“One of the reasons why the virus has been able to evolve the way it has is the fact that we didn’t give enough protection – we didn’t share our doses with countries that needed it.

“What it tells you is the fact that there are immunocompromised reservoirs of people out there, and we need to share our vaccine doses, not just because that is just ethically right.

“It also puts the brake on virus evolution. The fact that we’re wasting our Novavax doses and our [AstraZeneca] doses, is a crying shame.

“The Western world is guilty of doing that.”

Professor Holmes told InSight+ that, in the US, SARS-CoV-2 had now established reservoirs in possums, deer, mink and cats, among others, although it had not yet done so in animal populations in Australia.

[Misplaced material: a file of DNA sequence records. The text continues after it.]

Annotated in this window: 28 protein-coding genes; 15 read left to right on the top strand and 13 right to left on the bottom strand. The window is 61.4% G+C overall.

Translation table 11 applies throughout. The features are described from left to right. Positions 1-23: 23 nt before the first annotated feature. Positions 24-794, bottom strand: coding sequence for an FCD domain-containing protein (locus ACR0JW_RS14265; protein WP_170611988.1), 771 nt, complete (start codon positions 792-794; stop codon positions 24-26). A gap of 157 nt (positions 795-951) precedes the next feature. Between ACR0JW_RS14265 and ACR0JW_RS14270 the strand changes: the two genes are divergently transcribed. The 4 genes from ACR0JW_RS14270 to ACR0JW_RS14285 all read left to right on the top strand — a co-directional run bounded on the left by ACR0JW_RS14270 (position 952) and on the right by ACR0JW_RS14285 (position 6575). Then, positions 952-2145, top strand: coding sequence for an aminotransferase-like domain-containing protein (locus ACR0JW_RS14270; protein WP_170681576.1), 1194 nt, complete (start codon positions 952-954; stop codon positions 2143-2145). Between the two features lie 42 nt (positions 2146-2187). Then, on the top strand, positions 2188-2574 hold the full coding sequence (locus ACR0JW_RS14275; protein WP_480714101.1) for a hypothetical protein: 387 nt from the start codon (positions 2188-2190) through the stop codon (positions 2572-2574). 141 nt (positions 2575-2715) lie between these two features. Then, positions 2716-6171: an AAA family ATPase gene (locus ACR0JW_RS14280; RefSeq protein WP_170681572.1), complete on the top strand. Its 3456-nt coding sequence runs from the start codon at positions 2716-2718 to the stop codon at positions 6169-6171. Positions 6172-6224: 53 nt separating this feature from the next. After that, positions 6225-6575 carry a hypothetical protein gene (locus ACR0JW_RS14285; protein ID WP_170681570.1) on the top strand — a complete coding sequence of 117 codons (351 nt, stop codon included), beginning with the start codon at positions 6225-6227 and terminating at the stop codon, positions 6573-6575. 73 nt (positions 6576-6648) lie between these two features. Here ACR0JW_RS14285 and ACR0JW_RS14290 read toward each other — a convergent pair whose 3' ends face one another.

What does that mean for our ability to suppress the virus?

“Absolutely, we’re stuck with this, probably forever,” Professor Holmes said.

“I don’t think it’s massively seasonal yet. What we tend to see when you get a new variant is global sweeps of that variant.

“If there’s no immunity, it spreads very easily. If there’s high immunity, it will only spread in the right kind of environmental conditions – temperature, humidity etc – and that’s when seasonality kicks in.

“But I don’t think we’re quite there yet. We’re still quite early on in the evolutionary phase of this thing.

“When a new virus emerges, in the first 4 or 5 years you tend to see a lot of stochastic wobble – a lot of chance effects going on because it’s not fully adapted.

“There’s a complicated set of factors going on – some populations are immune, some are not, global travel – all those things give us an up and down random kind of pattern.